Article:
Want to pay BTC at POS terminal

I guess I have to write my unencrypted private key to the NXP implanted chip? I also have my BIP38 encrypted key written to my implant which triggers mycelium.

Do I need 2 implants?

Which POS terminals support *coin keys?

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I’m going to bitcoin city Arnhem in the Netherlands. I have my implant for a year now and want to pay my coffee and groceries with bitcoin.

I have my BIP38 keys on the chip and my question is do I have to delete this and write my unencrypted private key instead to the chip or can I use both?

I cannot find any setup guide for this. So how and what do I write to the implant with NFC Tools. I see all those videos from Martijn Wismeijer but I finally want to pay myself with my implant.

Unfortunately I don’t have a clue, but my hunch is that nobody will ever suggest you write your private key to an unsecured medium, let alone share it with a payment terminal.

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I just want to fill it up with lets say 200 euro and spend some.

But what is the difference when I give a waiter my creditcard in a restaurant?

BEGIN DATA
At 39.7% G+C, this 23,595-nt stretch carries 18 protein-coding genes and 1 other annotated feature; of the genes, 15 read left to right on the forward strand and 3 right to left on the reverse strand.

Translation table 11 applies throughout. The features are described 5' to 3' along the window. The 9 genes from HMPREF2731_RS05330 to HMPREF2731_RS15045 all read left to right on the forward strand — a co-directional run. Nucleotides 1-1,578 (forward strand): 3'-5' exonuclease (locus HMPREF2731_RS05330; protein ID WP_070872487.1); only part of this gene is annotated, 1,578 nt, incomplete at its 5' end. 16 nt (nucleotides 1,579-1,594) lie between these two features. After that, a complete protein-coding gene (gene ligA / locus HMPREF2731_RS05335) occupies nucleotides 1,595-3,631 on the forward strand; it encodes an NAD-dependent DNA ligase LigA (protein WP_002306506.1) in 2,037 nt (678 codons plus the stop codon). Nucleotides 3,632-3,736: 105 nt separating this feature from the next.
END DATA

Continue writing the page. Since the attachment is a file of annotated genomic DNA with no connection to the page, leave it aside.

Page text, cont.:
That’s such a fundamental question, it’s hard to even begin to address it.

To start, how would you pay for items with Bitcoin normally, without an implant? Describe the process.

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Thats the whole thing. I just want to know how to pay with my implant and not with my phone. I usually swipe my BIP38 wallet on the implant and transfer some btc funds to play with to my phone.

The reason I had the implant was to store my encrypted key (BIP38) and pay with btc. I cant get an answer to that one.

That’s because that’s not how it works.

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Not possible with your current implant.

How do these guys do it.

You’ll probably need the Vivokey Flex for that, I would assume. While the NeXT/xNT do allow for you to use your bitcoin key, I am not positive as to how secure that method would be. Unfortunately, the flex is currently private beta, so it would likely be very difficult for you to get one. In the video posted, my guess would be they likely be that they used their private key, which may be a solution you find to work for you, despite potential security risks.